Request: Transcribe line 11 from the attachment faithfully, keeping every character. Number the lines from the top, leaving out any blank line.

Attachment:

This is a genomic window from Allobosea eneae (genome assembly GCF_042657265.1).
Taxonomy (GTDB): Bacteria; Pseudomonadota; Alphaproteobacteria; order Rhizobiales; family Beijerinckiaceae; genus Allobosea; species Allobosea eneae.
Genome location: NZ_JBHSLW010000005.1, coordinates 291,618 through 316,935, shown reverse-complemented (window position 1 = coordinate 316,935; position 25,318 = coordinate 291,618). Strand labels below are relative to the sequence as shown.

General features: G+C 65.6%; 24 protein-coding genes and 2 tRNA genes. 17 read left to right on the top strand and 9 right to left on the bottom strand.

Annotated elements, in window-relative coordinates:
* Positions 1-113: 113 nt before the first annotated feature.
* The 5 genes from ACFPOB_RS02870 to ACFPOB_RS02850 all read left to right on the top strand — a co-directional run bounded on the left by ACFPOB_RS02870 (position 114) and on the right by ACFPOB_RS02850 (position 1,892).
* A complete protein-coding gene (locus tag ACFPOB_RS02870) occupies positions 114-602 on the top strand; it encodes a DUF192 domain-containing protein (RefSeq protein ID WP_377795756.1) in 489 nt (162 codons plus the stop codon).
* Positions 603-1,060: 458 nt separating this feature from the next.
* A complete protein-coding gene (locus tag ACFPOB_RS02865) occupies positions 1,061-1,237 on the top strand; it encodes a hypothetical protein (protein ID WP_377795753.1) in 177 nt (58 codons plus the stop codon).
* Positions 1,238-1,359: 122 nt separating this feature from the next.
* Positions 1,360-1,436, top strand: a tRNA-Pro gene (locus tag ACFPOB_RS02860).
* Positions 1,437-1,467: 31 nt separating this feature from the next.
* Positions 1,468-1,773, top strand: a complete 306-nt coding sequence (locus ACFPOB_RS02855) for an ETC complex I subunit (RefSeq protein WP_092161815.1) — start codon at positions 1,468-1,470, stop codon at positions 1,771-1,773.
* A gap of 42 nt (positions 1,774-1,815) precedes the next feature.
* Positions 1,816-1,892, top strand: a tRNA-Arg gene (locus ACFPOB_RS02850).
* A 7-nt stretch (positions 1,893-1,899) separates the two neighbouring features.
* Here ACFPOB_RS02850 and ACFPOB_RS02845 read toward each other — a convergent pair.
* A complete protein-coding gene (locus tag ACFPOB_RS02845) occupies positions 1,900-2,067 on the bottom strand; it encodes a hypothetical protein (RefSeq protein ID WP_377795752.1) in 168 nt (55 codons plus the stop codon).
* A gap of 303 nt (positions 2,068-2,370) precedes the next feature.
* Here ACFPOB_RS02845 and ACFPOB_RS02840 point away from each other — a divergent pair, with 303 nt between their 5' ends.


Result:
* Positions 1,238-1,359: 122 nt separating this feature from the next.